Three arbitrators are involved throughout the entire process. Each party involved in the dispute has the right to choose one arbitrator from a list of arbitrators. The two chosen arbitrators then collaborate to determine who will preside over the proceedings.

Is it possible to appeal Court of Arbitration for Sport judgments?

The Court of Arbitration for Sport, located in Lausanne, allows for the possibility of appealing its decisions to the Swiss Federal Supreme Court, which can potentially overturn them. It’s crucial to emphasize that filing an appeal requires meeting specific criteria. One such criterion entails identifying significant procedural errors made by the CAS during the arbitration process.

Moreover, it is worth mentioning that not all national sports federations recognize CAS as the ultimate authority in sports law. Consequently, there remains an inequality in the treatment of athletes on an international level when it comes to matters of sports law.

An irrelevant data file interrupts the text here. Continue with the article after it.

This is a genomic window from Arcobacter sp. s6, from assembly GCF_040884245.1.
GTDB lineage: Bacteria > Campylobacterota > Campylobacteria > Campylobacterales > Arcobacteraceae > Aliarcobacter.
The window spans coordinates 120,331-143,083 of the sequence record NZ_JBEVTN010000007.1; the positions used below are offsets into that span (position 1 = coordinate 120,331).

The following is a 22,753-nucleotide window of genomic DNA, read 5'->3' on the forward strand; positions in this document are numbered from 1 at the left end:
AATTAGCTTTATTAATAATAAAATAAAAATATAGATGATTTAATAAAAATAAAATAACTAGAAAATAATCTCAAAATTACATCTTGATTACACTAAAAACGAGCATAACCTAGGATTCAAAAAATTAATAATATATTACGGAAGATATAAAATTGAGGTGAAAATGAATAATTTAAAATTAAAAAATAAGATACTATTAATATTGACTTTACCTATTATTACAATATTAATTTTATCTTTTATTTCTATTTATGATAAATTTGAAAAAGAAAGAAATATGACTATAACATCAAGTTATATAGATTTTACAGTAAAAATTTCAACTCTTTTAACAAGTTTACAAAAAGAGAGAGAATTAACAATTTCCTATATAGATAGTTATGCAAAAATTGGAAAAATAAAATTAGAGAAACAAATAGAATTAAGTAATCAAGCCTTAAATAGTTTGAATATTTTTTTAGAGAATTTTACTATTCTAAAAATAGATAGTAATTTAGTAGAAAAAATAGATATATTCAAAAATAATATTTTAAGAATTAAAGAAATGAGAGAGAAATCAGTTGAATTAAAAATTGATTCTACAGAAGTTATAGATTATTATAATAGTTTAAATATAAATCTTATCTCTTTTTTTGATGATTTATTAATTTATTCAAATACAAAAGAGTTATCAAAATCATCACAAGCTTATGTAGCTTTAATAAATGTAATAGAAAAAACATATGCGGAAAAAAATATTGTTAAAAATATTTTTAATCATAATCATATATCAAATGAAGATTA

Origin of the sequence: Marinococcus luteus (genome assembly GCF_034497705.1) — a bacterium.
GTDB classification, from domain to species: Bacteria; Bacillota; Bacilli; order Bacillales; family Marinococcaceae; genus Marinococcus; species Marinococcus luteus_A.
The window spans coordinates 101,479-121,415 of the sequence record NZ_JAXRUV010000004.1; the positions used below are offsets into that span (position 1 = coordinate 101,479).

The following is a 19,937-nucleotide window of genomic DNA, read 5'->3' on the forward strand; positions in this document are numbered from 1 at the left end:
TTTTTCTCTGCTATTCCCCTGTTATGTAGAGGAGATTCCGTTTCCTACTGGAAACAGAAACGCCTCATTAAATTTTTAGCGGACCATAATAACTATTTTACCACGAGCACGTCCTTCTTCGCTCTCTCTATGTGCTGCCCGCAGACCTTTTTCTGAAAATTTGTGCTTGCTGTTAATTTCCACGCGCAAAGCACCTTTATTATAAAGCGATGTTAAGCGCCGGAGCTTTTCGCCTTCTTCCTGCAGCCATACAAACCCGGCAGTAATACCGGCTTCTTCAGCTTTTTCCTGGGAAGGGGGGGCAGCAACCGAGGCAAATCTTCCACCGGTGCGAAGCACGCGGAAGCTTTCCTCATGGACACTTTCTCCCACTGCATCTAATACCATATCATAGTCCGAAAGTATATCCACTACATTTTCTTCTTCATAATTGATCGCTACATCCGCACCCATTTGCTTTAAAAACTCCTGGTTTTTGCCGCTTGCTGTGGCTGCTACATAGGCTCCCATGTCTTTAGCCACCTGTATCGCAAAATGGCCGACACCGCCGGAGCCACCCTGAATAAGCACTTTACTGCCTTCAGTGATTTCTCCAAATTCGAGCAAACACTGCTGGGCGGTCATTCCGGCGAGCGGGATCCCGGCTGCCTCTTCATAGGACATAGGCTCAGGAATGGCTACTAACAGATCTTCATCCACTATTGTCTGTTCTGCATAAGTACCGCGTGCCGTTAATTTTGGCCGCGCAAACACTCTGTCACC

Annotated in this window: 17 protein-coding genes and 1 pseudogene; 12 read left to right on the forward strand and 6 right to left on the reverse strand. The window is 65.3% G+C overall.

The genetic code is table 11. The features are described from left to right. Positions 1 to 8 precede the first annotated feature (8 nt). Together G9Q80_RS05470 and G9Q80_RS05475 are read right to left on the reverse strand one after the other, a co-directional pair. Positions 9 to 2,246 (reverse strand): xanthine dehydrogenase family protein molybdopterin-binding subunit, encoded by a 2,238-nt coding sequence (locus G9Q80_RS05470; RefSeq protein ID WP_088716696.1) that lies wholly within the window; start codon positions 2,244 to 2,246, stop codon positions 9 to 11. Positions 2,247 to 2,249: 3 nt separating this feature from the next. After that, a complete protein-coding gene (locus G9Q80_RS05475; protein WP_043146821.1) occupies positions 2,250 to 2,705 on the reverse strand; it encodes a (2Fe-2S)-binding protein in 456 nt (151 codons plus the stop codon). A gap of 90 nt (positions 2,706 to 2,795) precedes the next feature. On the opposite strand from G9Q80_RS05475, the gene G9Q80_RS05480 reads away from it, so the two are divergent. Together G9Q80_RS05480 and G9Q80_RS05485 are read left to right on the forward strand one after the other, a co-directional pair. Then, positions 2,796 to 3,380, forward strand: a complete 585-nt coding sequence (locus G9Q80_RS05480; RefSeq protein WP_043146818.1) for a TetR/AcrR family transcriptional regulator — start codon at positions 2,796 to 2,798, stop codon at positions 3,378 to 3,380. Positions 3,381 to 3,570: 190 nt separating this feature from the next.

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What are some notable cases that have been heard by the Court of Arbitration for Sport?

In February 2012, the CAS upheld a doping ban against professional cyclist Alberto Contador, resulting in him losing his victories in the 2010 Tour de France and the 2011 Giro d’Italia.

In May 2019, the CAS presided over the legal matter concerning intersex athlete Caster Semenya. South Africa fought against the IAAF’s requirement for her to artificially lower her higher testosterone level with medication in order to compete in women’s competitions. While CAS acknowledged the discrimination, they upheld the IAAF’s regulation. In July 2023, the European Court of Human Rights delivered a favorable verdict for Semenya and fellow intersex athletes.

There have also been other recent decisions that garnered attention, such as the confirmation of a four-year doping ban against Russian figure skater Kamila Valiyeva, and the reduction of tennis pro Simona Halep’s doping ban from four years to nine months.